Science & Tech

Archaeology team helps find oldest deep-sea shipwrecks

1 min read

Deep-sea exploration propelled by new technologies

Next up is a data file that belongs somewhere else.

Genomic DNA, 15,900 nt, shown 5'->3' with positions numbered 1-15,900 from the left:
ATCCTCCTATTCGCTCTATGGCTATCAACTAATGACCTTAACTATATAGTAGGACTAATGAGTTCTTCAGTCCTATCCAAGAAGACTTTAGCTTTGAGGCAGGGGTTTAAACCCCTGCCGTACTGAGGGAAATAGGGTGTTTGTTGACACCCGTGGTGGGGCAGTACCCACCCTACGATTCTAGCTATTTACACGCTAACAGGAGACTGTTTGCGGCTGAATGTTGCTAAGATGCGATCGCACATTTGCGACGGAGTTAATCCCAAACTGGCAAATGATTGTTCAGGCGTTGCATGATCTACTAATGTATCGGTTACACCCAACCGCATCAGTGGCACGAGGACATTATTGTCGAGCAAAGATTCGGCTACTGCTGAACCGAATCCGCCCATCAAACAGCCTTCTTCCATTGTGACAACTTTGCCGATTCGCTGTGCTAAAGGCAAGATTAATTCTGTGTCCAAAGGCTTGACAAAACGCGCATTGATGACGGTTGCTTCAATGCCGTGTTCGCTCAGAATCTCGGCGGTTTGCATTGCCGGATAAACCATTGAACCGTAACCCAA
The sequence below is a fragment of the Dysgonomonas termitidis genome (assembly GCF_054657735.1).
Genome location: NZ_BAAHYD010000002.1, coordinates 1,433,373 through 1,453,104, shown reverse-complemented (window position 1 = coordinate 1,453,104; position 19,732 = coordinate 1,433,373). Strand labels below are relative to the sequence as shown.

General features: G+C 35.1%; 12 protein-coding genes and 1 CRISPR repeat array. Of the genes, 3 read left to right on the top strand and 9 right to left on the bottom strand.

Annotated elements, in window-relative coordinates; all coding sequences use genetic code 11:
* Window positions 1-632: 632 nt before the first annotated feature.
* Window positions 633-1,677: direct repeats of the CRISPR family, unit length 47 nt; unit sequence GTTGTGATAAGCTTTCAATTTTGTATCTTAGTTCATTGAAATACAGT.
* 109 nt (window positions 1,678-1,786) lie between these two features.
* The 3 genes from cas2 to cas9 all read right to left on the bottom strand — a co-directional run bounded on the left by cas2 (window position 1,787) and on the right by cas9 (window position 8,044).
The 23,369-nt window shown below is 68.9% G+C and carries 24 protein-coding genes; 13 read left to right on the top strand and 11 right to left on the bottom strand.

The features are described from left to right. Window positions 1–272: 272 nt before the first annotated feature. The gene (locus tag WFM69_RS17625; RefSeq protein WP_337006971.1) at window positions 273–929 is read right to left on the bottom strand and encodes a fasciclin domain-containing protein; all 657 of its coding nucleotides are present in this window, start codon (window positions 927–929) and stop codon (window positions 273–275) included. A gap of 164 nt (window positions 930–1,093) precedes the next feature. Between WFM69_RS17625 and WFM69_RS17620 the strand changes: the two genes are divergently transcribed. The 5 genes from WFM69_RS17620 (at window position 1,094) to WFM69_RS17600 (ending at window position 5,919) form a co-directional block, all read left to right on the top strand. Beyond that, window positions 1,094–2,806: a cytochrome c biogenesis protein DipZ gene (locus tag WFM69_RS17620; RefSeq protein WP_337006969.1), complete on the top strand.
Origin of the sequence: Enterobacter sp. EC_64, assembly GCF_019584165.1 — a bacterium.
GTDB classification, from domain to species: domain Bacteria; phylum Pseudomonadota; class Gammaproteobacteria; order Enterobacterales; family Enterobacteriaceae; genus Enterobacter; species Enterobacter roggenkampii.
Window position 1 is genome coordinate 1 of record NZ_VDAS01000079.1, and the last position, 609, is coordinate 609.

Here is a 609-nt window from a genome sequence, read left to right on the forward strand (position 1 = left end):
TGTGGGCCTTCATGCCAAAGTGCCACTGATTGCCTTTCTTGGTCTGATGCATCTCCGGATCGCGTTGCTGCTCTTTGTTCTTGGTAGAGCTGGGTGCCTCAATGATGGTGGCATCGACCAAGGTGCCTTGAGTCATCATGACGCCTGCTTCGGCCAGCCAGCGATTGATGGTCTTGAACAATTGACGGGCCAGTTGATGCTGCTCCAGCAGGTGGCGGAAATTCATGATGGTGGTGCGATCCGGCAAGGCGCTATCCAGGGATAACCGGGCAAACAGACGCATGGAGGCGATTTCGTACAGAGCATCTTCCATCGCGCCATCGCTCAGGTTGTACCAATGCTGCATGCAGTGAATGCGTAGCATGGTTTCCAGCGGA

About 2,700 years ago, two Phoenician ships sank to the Mediterranean’s muddy bottom, where they lay upright, preserved in the relative stillness and tremendous pressure of the deep, dark waters. They were found 1,000 feet down in June 1999 by a team made up of Harvard archaeologists led by Lawrence Stager, Dorot Professor of the Archaeology of Israel, and a crew from the Connecticut-based Institute for Exploration, headed by oceanographer Robert Ballard. Because many shallow-water wrecks have been found, historians and archaeologists believed that ancient sailors preferred routes that hugged the coastline. Modern technology, however, is opening a new field of deep-water archaeology, which is showing that ancient sailors did indeed venture far from shore.